A company in the U.K. has invented something called the SarcMark to use after sarcastic statements in emails, because it is often difficult to tell whether someone is being sarcastic in writing. As many of you know, flame wars have erupted over this issue.
The other day I was writing some lesson plans for a fifth-grade reading class and I contrasted sarcasm with irony. Both sarcasm and irony involve saying or writing the opposite of what you really mean. Irony is generally used to make a remark humorous, while sarcasm is used to insult or make negative comments.
As a teacher of English as a Second Language, I realized very early on that people who did not speak English as a native language often missed sarcastic or ironic remarks, and I learned to say, “I’m teasing” whenever there was danger of a misunderstanding. I taught my students to ask, “Are you teasing?” if they weren’t sure, and I now a few of them used that advice to good effect.
Now that a lot of my communications are via email, social media, or instant messenger, I have learned to use cues that my meaning is ironic. Before the invention of emoticons (smiley faces) I could write <wink> or <grin> after a statement to show that my intent was humor.
The little emoticon with the tongue hanging out has been used to good effect in emails and messages. If you use the text for the smiley face 🙂 you can simply substitute a letter P for the parenthesis. 😛 Whether or not the code turns into a little icon or not is irrelevant, as everyone who uses the Internet these days knows what the code means.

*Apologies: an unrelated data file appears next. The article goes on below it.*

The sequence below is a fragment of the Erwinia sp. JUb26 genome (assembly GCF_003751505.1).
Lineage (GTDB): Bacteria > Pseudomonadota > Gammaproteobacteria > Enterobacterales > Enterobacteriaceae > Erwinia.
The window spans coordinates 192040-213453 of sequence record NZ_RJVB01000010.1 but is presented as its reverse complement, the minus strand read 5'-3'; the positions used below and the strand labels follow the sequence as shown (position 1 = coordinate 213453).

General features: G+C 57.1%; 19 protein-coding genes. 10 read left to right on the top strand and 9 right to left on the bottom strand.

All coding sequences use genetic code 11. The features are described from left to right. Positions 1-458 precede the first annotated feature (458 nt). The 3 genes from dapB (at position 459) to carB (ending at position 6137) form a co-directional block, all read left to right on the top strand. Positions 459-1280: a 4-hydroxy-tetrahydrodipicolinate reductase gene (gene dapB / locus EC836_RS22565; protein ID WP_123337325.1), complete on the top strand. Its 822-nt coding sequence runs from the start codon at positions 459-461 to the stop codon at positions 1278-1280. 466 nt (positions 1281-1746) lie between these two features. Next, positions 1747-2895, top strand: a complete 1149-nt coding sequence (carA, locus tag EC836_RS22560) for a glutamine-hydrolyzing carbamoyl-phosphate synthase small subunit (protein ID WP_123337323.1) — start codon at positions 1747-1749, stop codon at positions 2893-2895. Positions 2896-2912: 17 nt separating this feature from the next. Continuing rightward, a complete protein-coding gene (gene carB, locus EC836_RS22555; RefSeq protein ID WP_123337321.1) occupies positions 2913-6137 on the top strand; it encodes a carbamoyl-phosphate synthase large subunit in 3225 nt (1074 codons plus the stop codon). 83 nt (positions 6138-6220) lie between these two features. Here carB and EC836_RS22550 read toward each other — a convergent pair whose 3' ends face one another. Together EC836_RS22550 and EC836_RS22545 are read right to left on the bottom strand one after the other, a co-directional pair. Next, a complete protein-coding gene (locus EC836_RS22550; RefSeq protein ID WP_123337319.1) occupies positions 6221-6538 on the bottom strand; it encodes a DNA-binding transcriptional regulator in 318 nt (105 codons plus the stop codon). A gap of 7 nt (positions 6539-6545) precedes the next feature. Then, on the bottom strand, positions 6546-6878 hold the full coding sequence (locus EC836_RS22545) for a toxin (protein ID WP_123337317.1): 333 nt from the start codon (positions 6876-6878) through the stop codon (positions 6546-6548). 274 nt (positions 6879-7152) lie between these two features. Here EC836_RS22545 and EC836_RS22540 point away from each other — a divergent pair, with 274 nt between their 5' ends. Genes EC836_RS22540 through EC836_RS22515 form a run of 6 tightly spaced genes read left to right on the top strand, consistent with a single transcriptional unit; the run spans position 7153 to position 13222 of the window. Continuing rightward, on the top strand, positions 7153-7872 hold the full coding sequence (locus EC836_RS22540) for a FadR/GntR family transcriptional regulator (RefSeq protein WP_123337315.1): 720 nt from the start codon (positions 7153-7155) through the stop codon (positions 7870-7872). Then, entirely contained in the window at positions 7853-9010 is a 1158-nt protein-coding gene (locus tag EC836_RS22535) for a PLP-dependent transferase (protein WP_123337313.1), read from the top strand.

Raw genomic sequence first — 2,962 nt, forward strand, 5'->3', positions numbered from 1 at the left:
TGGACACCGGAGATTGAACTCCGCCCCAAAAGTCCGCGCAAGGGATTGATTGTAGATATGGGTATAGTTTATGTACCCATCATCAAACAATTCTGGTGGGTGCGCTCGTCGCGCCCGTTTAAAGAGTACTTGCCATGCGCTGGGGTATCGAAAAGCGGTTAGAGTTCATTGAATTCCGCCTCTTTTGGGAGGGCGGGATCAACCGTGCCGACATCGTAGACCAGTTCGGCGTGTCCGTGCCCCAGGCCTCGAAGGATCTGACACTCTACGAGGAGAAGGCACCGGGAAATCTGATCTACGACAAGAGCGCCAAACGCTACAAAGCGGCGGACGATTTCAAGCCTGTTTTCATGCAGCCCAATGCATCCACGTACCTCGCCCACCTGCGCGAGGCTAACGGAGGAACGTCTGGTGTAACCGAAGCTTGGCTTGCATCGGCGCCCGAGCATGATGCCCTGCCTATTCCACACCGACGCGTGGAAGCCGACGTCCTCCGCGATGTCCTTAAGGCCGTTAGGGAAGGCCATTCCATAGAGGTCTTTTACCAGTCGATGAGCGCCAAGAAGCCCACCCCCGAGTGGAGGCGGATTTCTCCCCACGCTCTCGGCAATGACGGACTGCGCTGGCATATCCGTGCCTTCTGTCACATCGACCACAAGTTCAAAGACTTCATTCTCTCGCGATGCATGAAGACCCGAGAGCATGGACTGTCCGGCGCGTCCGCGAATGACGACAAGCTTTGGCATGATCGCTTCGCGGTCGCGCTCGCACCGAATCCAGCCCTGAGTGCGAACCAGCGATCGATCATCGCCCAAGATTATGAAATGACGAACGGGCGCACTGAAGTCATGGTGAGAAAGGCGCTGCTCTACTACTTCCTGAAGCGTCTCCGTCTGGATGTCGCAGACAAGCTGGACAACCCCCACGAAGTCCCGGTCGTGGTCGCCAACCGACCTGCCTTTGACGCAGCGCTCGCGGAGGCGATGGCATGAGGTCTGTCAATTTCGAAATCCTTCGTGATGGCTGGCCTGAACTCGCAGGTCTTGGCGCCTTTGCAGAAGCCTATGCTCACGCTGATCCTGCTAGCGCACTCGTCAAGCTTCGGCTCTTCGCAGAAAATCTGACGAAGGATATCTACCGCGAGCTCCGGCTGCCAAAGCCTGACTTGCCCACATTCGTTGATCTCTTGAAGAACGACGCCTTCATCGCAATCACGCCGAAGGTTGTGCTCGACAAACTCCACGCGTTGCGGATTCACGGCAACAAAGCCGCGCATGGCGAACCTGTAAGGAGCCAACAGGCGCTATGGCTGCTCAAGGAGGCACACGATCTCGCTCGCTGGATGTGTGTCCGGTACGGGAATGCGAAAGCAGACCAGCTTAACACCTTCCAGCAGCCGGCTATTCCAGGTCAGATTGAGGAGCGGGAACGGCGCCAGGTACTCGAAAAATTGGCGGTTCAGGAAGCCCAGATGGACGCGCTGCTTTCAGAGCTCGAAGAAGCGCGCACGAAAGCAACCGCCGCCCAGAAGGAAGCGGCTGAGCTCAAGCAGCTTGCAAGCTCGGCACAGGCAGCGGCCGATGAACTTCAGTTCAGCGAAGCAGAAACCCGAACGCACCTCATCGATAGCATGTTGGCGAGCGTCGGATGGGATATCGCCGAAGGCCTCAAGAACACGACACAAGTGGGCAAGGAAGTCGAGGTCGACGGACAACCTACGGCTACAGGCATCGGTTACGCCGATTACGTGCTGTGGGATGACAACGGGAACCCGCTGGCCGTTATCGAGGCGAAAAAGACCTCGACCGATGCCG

Remembering to be proactive about announcing my humorous intent has saved me a number of times from getting into an argument. I think its common courtesy to use these aides in written communications, to make one’s intent perfectly clear, particularly since our communications nowadays through the Internet often involve those who are not of our own culture.
Some cultures seem to tolerate sarcasm better than others. I’ve heard people from the U.K lambasting Americans for not understanding basic sarcastic humor. Truly, it is not that we don’t understand English. It’s that we don’t understand your culture. And some of us are not that thrilled about the use of sarcasm, anyway. Irony, OK. Sarcasm, not so much.
The prevalence of sarcastic remarks in the U.K. has apparently made it necessary to invent a punctuation mark to use after sarcastic remarks in the same way that we use exclamation points after exclamations. If you go to the company’s website (Google SarcMark – I refuse to do their advertising for them.) you will see that you can download the software to make this punctuation mark for both PCs running Windows, Macs, and Blackberry. For now, the download is free. If it catches on, I suppose the company will begin to charge for it.
I thought about downloading the punctuation software, but then I had second thoughts. Do I really use that much sarcasm? No, I’m making an effort, in fact, to stop using it. A little irony once in a while, OK. But sarcasm? I can do without it, and I can certainly do without the hassle of miscommunication. I’ll use the winking smiley or the <grin> notation to get my point across when I’m teasing. Otherwise, forget it. 🙂